Stand and derivel

5 09 2009

So I finally completed my first week as a teacher – or basically, I have to do a couple introduction classes on Monday, but they don’t count really. And the verdict is … well, I think it went pretty well. I’d heard stories about how difficult the first few classes with Chinese students are. They don’t want to speak English, they’re shy with the foreign teachers, they tend to talk to themselves as a lot in Mandarin while a foreign teacher speaks. And all of those are true to an extent. Most of the kids were quiet the first day, and they seemed a little shy, and they did talk in Mandarin. But at the same time, they were eager to meet me, and once they talked a little bit, they loosened up noticeably. They spoke Mandarin to each other, but after I threatened to give them a red card (My own personal punishment, stolen from a British English teacher) for speaking Mandarin, they cut down on the talking somewhat.
I’m not sure if I’ve said this, but the kids range from 12 to 14, so I think you have to cut them a little bit of slack anyway. That’s generally considered the hardest age group to teach. I think there is the added benefit that they’re young enough that there aren’t any of those “I’m too cool for school” kids that you get in the later grades. At any rate, I’m impressed by Chinese students so far. They were completely willing to speak in halting English in front of the class, and their knowledge of the U.S. probably far exceeds their
counterparts IN AMERICA. That’s right, folks. I think that Chinese middle-school students probably know more about our country than our middle-school students. No wonder China is on the verge of taking over. I had, generally, at least one student in class who knew New Mexico on a map of the U.S. , and I defy a middle-school teacher in Georgia to prove the same. By and large the students have all been very respectful, and I managed to get some applause when I was introduced, and lots of hellos and goodbyes as well.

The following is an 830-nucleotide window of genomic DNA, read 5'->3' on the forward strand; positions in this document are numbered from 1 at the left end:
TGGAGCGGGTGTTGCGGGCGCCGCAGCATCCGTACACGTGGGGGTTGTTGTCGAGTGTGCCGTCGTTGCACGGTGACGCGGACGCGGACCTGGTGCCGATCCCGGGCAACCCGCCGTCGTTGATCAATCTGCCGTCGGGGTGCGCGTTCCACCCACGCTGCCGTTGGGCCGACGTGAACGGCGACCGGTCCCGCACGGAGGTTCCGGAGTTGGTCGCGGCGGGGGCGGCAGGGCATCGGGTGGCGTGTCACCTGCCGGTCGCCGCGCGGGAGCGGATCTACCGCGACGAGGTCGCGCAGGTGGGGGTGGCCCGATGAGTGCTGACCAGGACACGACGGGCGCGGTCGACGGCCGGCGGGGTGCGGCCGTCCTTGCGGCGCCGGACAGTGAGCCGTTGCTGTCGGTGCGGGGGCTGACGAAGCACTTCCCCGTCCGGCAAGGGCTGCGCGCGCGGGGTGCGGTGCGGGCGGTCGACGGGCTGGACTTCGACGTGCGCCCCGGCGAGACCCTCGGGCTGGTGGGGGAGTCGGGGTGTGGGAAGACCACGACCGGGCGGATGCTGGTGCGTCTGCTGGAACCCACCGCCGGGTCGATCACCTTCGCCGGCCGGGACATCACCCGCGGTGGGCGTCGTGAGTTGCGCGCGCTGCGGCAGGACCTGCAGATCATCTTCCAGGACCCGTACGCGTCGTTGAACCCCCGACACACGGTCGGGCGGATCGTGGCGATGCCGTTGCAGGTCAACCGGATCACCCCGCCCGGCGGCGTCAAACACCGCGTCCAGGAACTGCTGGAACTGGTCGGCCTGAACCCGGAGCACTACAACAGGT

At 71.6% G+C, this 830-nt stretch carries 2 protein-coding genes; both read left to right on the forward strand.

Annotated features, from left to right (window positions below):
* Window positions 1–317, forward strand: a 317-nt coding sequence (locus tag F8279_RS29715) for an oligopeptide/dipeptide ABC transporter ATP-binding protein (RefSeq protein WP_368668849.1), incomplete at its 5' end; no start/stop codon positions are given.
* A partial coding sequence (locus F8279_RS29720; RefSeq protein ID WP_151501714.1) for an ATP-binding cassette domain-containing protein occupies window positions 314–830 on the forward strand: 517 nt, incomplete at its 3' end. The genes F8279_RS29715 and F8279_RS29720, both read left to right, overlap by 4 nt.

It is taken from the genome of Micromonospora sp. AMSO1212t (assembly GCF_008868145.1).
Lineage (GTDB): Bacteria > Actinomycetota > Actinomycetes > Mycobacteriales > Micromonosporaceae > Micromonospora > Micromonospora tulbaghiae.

Anyway, I expect my abilities as a teacher to improve – hopefully. I did have one of my Chinese English teachers say that I seemed “very experienced” and that the students really liked me. I hope she’s right about the second part, because the first is definitely not true. This was from the class where one girl, in describing her friend to the class said something along the lines of “This is Katey. She thinks Jeremiah is fat. Her favorite color is blue…” Oh, kids.
– Jeremiah




3 responses

5 09 2009

Are you teaching from a prescribed program or do you have to make the lessons up? This English teacher is very curious. And middle-school kids in Alma can pick out every state and they know the capitols–don’t know about their GA counterparts.

6 09 2009

At my school, I”m essentially a glorified lab teacher. I was given a copy of the workbook they are using, but I’m not required to line my lessons up with it. I’m trying to at least base my lesson off something they’re learning though, because I don’t want to be one of THOSE GUYS.
You understand, I’m sure.

12 09 2009

She probably meant her friend thought you were blue(as in sad) and her favorite color is fat(as in phat)

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